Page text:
Phenotypic plasticity is a highly important mechanism whereby a single genotype can produce multiple phenotypes based upon environmental variation. Social insects represent excellent models for studying phenotypic plasticity. In insect societies, individuals can develop distinct social phenotypes (castes), usually through the integration of information from the environment1,2. Indeed, the production of castes is one of the major factors responsible for the ecological dominance of social insects1.

Phenotypic plasticity, such as that displayed in insect societies, requires epigenetic information. Epigenetic information is not coded in the standard complement of DNA bases but nevertheless results in heritable changes in gene expression3. One important and widespread form of epigenetic information is the methylation of DNA4,5 which has been identified as a functional epigenetic mechanism in diverse eukaryotes including plants, animals, and fungi5. Consequently, DNA methylation represents an extremely important form of epigenetic information across eukaryotic systems.

DNA methylation has been implicated as an important component of the determination of social insect caste6. Indeed, knockdown of the putative mediator of de novo DNA methylation (DNMT3) was shown to have a direct impact on the production of castes in the honey bee7. DNA methylation has further been associated with alternative splicing differences between honey bee castes8,9, linked to modulation of context-dependent gene expression10, and found to display differences between castes in hymenopteran social insects11,12.

However, the function of DNA methylation in social insects remains controversial6,9,13. Indeed, recent studies have questioned whether previously implemented statistical approaches robustly support meaningful differences in DNA methylation among social insect castes14. Thus the questions of whether DNA methylation is associated with the generation of social phenotypes, and how such associations may vary among species, remain unclear. Notably, a major gap in our understanding of DNA methylation arises because almost all prior work on epigenetic effects in social insects has been conducted in the social Hymenoptera (ants, social bees, and social wasps)15,16.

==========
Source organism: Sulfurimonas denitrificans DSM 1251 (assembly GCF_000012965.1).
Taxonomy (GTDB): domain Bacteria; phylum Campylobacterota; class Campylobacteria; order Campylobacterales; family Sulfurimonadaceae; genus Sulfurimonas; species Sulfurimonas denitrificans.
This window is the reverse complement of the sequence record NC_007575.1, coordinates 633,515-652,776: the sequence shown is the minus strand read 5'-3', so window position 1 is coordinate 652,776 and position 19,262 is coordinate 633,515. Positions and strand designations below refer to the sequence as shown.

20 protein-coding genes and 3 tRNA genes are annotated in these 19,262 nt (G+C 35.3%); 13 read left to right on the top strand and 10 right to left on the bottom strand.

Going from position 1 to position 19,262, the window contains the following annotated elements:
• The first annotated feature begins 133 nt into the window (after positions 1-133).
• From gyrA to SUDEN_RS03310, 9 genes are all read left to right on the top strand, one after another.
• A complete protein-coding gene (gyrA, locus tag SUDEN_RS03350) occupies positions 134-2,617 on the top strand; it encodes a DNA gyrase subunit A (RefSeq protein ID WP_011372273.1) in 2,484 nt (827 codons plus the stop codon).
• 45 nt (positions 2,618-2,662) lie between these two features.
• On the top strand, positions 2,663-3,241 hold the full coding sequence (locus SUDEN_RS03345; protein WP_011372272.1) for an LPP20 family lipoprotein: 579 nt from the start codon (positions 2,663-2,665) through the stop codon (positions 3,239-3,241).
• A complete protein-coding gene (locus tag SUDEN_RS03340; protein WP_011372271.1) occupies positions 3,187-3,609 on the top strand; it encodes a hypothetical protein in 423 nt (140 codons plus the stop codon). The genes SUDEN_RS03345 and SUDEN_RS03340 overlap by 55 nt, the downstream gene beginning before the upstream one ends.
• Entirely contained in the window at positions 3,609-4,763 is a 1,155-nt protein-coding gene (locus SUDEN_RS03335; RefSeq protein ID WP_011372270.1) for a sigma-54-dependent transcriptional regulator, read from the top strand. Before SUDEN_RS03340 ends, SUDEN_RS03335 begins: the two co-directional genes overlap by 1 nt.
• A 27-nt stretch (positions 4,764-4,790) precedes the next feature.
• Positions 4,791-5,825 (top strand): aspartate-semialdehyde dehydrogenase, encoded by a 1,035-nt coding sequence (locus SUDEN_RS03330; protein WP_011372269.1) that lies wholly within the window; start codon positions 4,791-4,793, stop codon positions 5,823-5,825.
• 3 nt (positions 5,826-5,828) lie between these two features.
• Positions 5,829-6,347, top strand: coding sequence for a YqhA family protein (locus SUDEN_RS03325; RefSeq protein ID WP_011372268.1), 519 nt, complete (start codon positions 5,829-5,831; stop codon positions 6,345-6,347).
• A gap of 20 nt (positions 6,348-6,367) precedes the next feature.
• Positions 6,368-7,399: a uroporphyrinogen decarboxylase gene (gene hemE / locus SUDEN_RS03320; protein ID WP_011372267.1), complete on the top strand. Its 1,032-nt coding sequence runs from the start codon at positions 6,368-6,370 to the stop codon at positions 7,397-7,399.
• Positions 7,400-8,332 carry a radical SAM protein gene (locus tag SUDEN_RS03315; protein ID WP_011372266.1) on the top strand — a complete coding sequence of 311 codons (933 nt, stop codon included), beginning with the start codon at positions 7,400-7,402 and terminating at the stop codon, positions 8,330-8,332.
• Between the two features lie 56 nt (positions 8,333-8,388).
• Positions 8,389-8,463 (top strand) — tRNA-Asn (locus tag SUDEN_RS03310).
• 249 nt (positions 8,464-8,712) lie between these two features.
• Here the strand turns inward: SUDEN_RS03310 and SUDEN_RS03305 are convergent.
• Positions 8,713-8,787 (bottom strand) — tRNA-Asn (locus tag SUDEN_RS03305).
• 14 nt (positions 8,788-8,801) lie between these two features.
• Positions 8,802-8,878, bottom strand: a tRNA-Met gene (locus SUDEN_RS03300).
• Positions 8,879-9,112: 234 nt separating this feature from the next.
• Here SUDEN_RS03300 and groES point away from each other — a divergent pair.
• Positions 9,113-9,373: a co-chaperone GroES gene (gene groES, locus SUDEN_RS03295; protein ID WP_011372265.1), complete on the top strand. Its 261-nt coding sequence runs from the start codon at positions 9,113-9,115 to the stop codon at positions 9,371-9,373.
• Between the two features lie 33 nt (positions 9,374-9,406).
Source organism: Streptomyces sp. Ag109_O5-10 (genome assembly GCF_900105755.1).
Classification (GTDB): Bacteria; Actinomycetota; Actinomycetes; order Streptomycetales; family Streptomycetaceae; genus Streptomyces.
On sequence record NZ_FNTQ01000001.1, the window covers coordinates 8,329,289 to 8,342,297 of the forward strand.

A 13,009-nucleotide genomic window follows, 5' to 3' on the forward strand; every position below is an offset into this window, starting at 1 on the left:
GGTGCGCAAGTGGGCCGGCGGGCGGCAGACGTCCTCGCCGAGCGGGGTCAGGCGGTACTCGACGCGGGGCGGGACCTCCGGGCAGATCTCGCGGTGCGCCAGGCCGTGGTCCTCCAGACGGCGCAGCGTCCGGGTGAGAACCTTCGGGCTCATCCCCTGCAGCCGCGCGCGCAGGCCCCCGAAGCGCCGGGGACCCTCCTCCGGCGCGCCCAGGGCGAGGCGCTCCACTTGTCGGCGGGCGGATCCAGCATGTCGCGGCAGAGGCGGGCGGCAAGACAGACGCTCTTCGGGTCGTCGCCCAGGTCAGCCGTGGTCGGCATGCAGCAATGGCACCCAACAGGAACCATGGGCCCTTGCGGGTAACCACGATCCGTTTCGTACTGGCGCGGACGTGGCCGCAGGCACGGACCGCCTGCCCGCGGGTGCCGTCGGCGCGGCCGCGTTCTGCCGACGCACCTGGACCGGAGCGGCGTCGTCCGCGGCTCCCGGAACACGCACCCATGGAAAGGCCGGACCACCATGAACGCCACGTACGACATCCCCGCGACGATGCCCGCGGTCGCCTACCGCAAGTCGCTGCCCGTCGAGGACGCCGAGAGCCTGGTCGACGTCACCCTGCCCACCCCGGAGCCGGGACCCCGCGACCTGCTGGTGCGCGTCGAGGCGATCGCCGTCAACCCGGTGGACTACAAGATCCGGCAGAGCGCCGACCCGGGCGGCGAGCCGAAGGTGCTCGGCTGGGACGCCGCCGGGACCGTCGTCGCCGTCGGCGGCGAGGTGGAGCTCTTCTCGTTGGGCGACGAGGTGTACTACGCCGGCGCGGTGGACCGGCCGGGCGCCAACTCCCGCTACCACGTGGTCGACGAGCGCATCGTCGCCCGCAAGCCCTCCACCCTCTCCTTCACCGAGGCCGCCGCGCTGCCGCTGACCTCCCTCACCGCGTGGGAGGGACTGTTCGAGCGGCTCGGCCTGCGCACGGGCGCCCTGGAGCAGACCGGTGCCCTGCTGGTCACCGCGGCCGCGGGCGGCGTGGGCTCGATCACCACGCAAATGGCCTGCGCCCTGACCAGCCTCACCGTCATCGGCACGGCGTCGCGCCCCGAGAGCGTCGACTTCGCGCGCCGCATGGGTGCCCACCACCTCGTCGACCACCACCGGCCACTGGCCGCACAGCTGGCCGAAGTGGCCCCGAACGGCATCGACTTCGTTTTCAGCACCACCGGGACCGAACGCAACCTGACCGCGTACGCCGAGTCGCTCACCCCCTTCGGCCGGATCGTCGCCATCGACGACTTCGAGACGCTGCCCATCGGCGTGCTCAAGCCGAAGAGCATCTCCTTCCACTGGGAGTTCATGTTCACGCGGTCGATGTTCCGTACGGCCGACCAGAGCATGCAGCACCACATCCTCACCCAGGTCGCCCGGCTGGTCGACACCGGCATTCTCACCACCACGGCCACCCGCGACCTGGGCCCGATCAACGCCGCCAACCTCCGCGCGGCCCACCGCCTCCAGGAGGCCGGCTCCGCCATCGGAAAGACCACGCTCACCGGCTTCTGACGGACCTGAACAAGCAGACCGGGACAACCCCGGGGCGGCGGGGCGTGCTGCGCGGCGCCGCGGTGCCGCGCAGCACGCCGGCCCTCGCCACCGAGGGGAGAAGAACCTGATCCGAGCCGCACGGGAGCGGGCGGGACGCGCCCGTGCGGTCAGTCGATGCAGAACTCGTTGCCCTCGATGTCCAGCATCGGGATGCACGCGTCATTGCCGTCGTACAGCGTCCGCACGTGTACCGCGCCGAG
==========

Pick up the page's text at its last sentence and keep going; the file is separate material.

Termites (epifamily Termitoidae) represent an entirely novel origin of sociality in insects, and are distinct from the Hymenoptera in many ways17. Termites evolved from wood-dwelling roach-like ancestors18 and separated from the hymenopteran social insects over 350 MYA19. Termites also possess a hemimetabolous system of development, whereby juveniles become more and more adult-like at each of multiple molts. This differs greatly from the holometabolous hymenopteran insects where the final larval instar goes through metamorphosis during the pupal stage, resulting in drastic morphological changes ultimately leading to the adult form. Thus, the developmental program that underlies termite societies differs substantially from that found in social Hymenoptera. In lower termites, for example, workers are composed of multiple, developmentally progressive instars. Furthermore, final worker instars are poised to develop into either soldiers, winged reproductives, or neotenics, which are a specialized worker-derived reproductive form17,20,21.

Termite developmental plasticity is largely informed by hormonal (endogenous) and environmental (exogenous) cues22,23,24. Moreover, termite castes are arguably more protean than those in the social Hymenoptera. Termites further differ from hymenopteran social insects in that both sexes are often represented in all castes in the colony (e.g. ref. 25), allowing for an examination of caste differences whilst controlling for sex. Moreover, preliminary research indicates that termites possess a functional suite of DNA methyltransferase enzymes, as well as putatively high levels of DNA methylation in their genome21,26, suggesting the possibility that DNA methylation may have important functions in termites. Thus, termites are an enticing system for studying the molecular mechanisms underlying caste differentiation and development, and provide an under-studied alternative to the hymenopteran social insects.